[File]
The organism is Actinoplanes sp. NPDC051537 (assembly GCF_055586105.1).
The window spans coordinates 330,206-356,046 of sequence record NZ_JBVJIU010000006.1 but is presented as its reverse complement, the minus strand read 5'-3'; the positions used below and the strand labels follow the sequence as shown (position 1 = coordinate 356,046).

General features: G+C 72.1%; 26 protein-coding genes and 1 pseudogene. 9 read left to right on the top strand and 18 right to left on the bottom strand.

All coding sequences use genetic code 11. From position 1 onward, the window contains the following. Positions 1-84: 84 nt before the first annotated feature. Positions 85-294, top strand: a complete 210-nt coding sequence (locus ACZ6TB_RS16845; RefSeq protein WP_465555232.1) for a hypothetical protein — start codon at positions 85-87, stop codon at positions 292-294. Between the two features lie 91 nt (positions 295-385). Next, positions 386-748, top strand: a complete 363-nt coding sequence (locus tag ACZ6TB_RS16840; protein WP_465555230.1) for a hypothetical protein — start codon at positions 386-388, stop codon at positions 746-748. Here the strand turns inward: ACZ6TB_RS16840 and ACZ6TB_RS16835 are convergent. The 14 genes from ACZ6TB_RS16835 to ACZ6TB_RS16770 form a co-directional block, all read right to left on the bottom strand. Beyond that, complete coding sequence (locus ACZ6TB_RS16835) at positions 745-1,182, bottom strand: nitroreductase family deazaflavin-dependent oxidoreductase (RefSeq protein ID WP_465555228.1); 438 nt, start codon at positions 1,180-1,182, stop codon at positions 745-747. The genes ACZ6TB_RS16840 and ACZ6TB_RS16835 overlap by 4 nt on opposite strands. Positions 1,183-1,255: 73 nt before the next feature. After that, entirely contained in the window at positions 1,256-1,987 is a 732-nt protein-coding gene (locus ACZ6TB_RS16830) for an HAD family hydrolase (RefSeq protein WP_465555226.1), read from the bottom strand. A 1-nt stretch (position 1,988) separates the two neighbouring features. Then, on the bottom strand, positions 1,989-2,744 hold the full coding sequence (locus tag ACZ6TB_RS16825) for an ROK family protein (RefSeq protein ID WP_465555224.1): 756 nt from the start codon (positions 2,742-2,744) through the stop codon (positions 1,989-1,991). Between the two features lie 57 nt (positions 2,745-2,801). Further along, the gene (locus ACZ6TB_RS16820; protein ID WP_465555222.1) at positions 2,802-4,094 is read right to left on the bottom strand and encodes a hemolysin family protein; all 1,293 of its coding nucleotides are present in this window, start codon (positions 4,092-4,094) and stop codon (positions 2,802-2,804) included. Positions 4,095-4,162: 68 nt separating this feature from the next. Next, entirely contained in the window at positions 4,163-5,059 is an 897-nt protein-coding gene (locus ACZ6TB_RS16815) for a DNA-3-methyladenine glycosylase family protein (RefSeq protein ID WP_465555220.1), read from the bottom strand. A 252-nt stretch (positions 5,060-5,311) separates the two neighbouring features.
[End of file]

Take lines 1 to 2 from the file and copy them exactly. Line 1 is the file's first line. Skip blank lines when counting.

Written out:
The organism is Actinoplanes sp. NPDC051537 (assembly GCF_055586105.1).
The window spans coordinates 330,206-356,046 of sequence record NZ_JBVJIU010000006.1 but is presented as its reverse complement, the minus strand read 5'-3'; the positions used below and the strand labels follow the sequence as shown (position 1 = coordinate 356,046).